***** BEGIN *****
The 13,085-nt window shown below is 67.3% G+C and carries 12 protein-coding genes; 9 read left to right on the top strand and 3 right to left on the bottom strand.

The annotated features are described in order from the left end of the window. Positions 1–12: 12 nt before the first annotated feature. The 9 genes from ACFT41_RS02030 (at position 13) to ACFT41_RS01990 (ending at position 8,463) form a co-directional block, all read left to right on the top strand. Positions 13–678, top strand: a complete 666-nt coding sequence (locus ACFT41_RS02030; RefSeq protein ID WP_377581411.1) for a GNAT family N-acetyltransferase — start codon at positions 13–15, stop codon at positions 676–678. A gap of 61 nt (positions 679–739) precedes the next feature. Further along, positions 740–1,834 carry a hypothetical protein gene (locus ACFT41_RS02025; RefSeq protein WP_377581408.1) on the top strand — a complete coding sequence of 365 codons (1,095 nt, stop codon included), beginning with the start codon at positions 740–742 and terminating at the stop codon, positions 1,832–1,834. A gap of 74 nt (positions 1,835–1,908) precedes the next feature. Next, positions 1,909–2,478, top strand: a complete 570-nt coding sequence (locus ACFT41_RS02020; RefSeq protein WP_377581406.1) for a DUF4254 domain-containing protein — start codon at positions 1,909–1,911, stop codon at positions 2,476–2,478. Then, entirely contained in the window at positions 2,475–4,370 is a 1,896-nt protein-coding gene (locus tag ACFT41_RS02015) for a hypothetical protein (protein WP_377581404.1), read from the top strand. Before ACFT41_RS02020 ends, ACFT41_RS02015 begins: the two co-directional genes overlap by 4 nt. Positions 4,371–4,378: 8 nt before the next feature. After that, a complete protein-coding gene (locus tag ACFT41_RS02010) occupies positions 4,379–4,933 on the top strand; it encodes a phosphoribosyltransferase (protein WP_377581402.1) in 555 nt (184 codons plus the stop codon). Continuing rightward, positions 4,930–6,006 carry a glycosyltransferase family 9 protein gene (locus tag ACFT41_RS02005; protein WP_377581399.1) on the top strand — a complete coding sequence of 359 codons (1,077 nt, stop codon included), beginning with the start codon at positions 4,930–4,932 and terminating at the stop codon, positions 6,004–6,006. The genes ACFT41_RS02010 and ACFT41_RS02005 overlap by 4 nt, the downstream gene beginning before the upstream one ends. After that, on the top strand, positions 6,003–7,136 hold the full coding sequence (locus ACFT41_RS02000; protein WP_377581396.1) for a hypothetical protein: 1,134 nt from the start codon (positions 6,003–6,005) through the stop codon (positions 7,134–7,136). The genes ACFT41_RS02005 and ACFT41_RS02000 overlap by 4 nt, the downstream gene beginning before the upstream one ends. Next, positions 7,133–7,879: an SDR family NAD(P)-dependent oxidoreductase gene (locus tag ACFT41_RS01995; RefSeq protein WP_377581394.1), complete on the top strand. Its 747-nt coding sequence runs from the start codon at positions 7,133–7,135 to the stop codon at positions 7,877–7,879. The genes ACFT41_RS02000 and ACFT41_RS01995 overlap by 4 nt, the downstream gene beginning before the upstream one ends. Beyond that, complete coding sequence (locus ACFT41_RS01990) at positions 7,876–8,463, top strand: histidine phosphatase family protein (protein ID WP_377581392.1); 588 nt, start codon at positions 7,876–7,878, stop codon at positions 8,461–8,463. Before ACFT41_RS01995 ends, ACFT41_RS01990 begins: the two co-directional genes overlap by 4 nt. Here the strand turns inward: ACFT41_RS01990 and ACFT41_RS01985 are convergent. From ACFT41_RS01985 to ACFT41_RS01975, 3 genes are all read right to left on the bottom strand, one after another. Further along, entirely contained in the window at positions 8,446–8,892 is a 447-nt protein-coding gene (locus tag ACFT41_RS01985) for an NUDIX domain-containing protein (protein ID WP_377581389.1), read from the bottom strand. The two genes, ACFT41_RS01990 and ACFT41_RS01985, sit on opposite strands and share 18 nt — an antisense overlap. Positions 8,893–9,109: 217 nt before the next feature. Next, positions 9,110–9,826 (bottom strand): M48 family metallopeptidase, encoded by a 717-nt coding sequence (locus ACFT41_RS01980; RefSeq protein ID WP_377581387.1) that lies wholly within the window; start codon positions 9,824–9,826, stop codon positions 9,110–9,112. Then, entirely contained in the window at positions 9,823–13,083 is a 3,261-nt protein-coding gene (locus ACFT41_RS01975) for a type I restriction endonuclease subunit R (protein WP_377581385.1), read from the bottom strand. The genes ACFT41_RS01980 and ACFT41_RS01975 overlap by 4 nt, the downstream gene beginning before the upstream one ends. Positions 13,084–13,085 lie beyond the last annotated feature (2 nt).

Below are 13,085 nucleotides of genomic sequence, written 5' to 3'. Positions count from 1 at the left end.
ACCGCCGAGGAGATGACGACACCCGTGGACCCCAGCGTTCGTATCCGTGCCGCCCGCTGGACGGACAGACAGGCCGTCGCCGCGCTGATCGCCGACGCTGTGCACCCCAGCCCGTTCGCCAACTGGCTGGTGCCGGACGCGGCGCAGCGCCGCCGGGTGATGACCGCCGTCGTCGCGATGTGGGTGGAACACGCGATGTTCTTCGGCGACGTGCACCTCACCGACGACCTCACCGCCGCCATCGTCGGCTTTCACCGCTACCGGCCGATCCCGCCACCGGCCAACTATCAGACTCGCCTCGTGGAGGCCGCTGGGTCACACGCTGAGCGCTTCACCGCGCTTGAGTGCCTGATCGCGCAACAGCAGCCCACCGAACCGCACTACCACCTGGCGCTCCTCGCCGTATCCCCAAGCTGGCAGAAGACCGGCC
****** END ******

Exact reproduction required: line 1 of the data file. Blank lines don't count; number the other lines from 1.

The 13,085-nt window shown below is 67.3% G+C and carries 12 protein-coding genes; 9 read left to right on the top strand and 3 right to left on the bottom strand.